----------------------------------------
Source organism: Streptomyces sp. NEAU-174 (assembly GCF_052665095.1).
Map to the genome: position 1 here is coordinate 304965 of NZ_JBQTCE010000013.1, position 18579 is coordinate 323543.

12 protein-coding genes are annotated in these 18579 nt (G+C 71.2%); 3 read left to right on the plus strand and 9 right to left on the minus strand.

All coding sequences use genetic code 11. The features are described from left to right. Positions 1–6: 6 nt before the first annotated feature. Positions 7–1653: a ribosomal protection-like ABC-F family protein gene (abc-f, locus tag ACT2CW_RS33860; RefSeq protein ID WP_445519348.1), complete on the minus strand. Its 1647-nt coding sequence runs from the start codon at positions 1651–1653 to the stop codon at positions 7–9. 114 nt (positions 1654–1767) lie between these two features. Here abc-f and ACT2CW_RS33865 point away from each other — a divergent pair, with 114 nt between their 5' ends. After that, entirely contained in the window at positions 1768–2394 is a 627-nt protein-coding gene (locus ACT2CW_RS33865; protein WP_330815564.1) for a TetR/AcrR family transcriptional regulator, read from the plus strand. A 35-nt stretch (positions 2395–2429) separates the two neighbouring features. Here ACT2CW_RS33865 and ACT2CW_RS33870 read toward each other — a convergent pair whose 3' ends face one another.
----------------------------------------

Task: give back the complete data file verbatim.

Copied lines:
Source organism: Streptomyces sp. NEAU-174 (assembly GCF_052665095.1).
Map to the genome: position 1 here is coordinate 304965 of NZ_JBQTCE010000013.1, position 18579 is coordinate 323543.

12 protein-coding genes are annotated in these 18579 nt (G+C 71.2%); 3 read left to right on the plus strand and 9 right to left on the minus strand.

All coding sequences use genetic code 11. The features are described from left to right. Positions 1–6: 6 nt before the first annotated feature. Positions 7–1653: a ribosomal protection-like ABC-F family protein gene (abc-f, locus tag ACT2CW_RS33860; RefSeq protein ID WP_445519348.1), complete on the minus strand. Its 1647-nt coding sequence runs from the start codon at positions 1651–1653 to the stop codon at positions 7–9. 114 nt (positions 1654–1767) lie between these two features. Here abc-f and ACT2CW_RS33865 point away from each other — a divergent pair, with 114 nt between their 5' ends. After that, entirely contained in the window at positions 1768–2394 is a 627-nt protein-coding gene (locus ACT2CW_RS33865; protein WP_330815564.1) for a TetR/AcrR family transcriptional regulator, read from the plus strand. A 35-nt stretch (positions 2395–2429) separates the two neighbouring features. Here ACT2CW_RS33865 and ACT2CW_RS33870 read toward each other — a convergent pair whose 3' ends face one another.